Phase III: Lastly, Phase III occurs when the small business, as appropriate, purses commercialization objectives resulting from its R&D activities. The government does not fund this stage of the process. Instead, some agencies may follow on with non-SBIR funded R&D or production contracts for products, processes, or services intended for use by the government.

State Matching Programs

The federal government is not always the sole contributor to a small business’s SBIR/STTR award. Currently, 15 states have opted to establish a federal funds matching program, further encouraging small businesses operating within its borders to apply for these types of awards. Every state’s matching incentive is unique to that state. However, all matching programs show a desire for more innovation among small businesses.

The risk and expense of conducting serious R&D efforts are often beyond the means of many small businesses. By reserving a specific percentage of federal R&D funding for small businesses and states adding to the funding, small businesses are able to pursue R&D activities that they might not otherwise have the resources to pursue. SBIR funds assist during this critical startup and development stages while encouraging the eventual commercialization of the research.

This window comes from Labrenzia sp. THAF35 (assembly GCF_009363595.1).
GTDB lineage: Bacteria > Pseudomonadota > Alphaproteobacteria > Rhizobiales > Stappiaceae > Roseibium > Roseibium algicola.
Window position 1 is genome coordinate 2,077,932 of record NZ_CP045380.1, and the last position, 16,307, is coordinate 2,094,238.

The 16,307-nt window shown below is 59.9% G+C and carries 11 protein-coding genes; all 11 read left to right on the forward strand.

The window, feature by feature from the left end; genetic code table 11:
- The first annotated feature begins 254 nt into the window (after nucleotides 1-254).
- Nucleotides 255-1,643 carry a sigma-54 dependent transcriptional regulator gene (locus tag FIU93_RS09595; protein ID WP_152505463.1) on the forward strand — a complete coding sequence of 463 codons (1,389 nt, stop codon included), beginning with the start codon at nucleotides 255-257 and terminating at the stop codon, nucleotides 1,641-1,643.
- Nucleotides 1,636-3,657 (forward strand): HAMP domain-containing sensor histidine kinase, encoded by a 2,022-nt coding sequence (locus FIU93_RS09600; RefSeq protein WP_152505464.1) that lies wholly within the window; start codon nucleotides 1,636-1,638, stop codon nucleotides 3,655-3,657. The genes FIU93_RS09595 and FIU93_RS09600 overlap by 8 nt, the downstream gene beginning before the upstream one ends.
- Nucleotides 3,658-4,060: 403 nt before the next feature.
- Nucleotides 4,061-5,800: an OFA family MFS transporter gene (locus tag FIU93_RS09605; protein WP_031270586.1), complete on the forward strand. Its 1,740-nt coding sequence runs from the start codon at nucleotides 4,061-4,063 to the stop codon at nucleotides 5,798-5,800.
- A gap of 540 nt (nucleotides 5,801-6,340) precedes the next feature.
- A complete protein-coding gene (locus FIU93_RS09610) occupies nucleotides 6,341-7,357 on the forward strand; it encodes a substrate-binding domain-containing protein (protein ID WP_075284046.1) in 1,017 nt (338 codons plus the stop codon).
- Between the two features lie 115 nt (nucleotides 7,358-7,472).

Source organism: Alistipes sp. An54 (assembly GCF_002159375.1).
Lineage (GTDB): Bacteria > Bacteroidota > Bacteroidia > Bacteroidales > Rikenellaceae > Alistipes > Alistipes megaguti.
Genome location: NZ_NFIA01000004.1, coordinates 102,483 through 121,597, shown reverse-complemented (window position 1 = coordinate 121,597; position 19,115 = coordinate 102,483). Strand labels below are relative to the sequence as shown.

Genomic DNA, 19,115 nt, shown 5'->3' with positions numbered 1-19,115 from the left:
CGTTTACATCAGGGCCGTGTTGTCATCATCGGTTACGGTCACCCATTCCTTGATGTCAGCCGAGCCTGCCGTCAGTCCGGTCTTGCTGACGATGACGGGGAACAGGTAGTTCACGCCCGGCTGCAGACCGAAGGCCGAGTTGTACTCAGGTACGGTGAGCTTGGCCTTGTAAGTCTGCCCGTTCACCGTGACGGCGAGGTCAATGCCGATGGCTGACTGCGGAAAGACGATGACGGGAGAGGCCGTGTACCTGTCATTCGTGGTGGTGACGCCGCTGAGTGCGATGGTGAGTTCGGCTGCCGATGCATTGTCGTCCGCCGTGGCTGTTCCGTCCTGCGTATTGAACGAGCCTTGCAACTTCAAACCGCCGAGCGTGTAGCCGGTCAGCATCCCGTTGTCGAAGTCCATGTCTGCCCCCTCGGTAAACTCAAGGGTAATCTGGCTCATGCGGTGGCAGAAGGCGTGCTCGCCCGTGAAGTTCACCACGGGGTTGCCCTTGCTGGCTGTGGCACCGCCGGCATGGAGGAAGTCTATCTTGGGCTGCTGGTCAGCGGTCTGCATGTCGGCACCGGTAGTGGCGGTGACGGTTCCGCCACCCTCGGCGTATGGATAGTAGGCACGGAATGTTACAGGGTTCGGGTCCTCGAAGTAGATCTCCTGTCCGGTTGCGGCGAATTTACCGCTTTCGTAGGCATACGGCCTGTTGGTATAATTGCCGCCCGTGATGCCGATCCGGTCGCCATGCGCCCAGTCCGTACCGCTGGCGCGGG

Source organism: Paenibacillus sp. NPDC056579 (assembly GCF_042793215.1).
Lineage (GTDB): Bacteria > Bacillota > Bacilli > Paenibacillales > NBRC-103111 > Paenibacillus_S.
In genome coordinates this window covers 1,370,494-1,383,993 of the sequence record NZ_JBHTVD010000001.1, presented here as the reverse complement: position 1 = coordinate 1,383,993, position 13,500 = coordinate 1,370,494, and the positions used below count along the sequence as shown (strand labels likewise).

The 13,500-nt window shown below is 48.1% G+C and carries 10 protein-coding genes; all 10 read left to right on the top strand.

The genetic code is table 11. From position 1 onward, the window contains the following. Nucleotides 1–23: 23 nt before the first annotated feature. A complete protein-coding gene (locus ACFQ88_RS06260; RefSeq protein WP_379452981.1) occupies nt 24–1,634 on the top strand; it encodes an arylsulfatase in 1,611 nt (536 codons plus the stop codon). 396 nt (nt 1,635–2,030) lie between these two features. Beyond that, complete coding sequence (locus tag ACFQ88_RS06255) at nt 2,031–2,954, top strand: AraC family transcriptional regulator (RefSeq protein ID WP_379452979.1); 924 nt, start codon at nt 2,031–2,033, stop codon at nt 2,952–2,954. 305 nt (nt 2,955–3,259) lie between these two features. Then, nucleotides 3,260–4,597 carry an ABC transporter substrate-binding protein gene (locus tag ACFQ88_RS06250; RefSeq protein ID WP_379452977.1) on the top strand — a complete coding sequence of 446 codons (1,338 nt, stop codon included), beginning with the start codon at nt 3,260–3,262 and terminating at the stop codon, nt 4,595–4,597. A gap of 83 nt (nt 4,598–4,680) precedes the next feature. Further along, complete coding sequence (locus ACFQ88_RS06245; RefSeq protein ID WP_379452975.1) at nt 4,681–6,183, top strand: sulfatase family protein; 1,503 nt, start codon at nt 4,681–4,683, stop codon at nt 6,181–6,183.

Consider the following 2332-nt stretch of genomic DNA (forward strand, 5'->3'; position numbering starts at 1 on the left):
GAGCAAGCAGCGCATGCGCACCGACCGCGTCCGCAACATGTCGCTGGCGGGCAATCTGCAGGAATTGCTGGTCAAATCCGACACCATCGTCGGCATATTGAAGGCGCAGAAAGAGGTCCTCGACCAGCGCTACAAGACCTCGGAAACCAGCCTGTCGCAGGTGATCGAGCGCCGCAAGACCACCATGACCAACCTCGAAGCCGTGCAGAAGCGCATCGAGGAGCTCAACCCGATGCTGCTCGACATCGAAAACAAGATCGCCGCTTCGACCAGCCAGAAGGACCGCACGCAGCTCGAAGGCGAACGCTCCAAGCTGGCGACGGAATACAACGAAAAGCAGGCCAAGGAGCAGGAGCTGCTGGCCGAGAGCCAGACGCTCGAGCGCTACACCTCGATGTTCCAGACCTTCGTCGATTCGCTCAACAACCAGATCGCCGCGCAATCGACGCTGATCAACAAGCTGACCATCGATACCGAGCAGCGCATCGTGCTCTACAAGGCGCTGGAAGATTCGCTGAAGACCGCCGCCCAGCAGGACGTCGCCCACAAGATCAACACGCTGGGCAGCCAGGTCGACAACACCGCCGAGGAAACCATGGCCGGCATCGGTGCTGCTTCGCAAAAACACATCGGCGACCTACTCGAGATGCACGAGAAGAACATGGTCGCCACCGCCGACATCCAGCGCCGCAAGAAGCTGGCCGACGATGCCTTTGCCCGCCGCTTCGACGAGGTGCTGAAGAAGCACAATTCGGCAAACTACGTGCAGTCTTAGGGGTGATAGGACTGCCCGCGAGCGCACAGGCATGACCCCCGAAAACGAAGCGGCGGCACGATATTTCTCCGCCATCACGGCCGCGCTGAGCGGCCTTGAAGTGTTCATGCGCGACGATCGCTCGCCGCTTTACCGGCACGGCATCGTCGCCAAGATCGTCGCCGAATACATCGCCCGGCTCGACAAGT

The following chart provides a general overview of states’ matching programs:

State Program Matching Amount/Phases
Florida Florida High Tech Corridor Council Phase II awardees: $10,000- $150,000 and requires the company to provide up to $3 to every $1 of the council award (depending on size)
Hawaii Hawaii SBIR/STTR Matching Grant Program

Phase I awardees: up to 50%

Phase II awardees: up to $500,000

Iowa Iowa Innovation Corporation Phase I proposals: up to $25,000
Kentucky Kentucky SBIR/STTR Matching Funds Program

Phase I awardees: up to $150,000

Phase II awardees: up to $500,000

Maine Maine Phase I and II awardees: up to $50,000
Massachusetts MassRamp Phase I awardees: $75,000-$300,000
Michigan Michigan ETF

Phase I awardees: up to $25,000

Phase II awardees: up to $125,000

Montana Montana SBIR/STTR Matching Funds Program Phase I and II awardees: up to $60,000
Nebraska Nebraska Phase I and II awardees: up to $100,000 or 65% of grant (whichever is lower)
North Carolina One North Carolina Small Business Program Phase I awardees: up to 50%, not to exceed $65,000
Rhode Island The Innovate Rhode Island Small Business Fund

Phase I awardees: up to $45,000

Phase II awardees: up to $100,000

South Carolina The South Carolina Research Authority Phase I awardees: up to 50%, not to exceed $50,000
Tennessee LaunchTN

Phase I awardees: 50%-60%

Phase II awardees: up to 25%

Virginia The Center for Innovative Technology of the Commonwealth of Virginia Phase I and II awardees: up to $50,000
Wisconsin The Wisconsin Economic Development Council

Phase I awardee: up to $75,000 or 50%

Phase II awardee: up to $75,000 per year up to two years